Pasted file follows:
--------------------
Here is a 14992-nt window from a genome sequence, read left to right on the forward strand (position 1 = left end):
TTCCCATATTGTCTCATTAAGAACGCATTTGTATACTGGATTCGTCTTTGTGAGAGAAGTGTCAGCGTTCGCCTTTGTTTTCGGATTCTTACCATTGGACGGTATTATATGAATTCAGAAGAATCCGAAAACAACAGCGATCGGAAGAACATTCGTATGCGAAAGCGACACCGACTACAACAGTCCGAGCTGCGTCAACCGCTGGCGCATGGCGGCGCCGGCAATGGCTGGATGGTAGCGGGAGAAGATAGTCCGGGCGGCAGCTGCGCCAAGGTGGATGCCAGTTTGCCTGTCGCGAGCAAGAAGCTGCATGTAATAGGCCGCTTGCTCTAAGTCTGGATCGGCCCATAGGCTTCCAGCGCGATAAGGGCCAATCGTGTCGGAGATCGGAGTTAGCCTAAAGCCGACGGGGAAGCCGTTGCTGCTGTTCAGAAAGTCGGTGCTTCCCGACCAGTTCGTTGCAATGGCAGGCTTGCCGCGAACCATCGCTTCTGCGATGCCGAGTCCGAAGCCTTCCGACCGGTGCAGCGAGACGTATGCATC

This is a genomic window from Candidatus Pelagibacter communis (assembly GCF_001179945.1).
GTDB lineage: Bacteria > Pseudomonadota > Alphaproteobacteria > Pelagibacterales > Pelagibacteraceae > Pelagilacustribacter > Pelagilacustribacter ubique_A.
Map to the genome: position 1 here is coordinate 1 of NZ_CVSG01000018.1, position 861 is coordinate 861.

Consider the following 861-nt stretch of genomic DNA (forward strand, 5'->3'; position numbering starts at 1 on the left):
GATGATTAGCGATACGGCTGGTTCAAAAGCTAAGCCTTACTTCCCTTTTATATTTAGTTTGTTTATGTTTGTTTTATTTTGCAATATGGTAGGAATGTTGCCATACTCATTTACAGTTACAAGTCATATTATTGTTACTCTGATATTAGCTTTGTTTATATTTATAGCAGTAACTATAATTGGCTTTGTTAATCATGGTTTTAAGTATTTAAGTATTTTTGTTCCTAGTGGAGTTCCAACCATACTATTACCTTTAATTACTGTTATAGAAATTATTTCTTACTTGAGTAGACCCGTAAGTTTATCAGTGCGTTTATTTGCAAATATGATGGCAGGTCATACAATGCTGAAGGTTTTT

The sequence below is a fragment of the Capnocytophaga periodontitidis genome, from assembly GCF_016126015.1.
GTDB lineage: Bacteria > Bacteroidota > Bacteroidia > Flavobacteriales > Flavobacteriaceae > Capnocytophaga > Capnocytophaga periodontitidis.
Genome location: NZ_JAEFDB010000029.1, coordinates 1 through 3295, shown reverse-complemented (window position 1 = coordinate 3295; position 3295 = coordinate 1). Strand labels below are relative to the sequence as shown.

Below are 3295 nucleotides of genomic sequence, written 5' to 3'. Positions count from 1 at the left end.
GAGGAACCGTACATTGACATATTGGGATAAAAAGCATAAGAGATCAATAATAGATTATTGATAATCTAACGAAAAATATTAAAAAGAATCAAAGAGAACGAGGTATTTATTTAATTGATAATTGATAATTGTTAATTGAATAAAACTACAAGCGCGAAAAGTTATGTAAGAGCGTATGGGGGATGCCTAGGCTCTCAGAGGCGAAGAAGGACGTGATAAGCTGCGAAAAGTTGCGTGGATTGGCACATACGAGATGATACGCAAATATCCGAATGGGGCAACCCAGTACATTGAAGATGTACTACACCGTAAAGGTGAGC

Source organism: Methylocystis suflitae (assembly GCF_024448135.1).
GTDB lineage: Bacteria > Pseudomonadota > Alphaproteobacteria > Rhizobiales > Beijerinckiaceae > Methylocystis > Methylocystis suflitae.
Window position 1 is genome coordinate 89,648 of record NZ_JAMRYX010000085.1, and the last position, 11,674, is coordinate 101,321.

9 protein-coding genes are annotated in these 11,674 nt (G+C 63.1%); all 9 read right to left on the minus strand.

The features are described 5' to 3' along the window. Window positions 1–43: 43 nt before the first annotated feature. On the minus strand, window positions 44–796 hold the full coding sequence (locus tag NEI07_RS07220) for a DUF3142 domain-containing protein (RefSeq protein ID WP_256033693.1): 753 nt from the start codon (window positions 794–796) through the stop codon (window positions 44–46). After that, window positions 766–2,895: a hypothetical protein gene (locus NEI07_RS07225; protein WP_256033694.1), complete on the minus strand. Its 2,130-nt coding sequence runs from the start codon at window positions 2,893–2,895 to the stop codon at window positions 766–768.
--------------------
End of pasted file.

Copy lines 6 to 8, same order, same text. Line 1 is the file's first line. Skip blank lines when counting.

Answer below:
Consider the following 861-nt stretch of genomic DNA (forward strand, 5'->3'; position numbering starts at 1 on the left):
GATGATTAGCGATACGGCTGGTTCAAAAGCTAAGCCTTACTTCCCTTTTATATTTAGTTTGTTTATGTTTGTTTTATTTTGCAATATGGTAGGAATGTTGCCATACTCATTTACAGTTACAAGTCATATTATTGTTACTCTGATATTAGCTTTGTTTATATTTATAGCAGTAACTATAATTGGCTTTGTTAATCATGGTTTTAAGTATTTAAGTATTTTTGTTCCTAGTGGAGTTCCAACCATACTATTACCTTTAATTACTGTTATAGAAATTATTTCTTACTTGAGTAGACCCGTAAGTTTATCAGTGCGTTTATTTGCAAATATGATGGCAGGTCATACAATGCTGAAGGTTTTT

The sequence below is a fragment of the Capnocytophaga periodontitidis genome, from assembly GCF_016126015.1.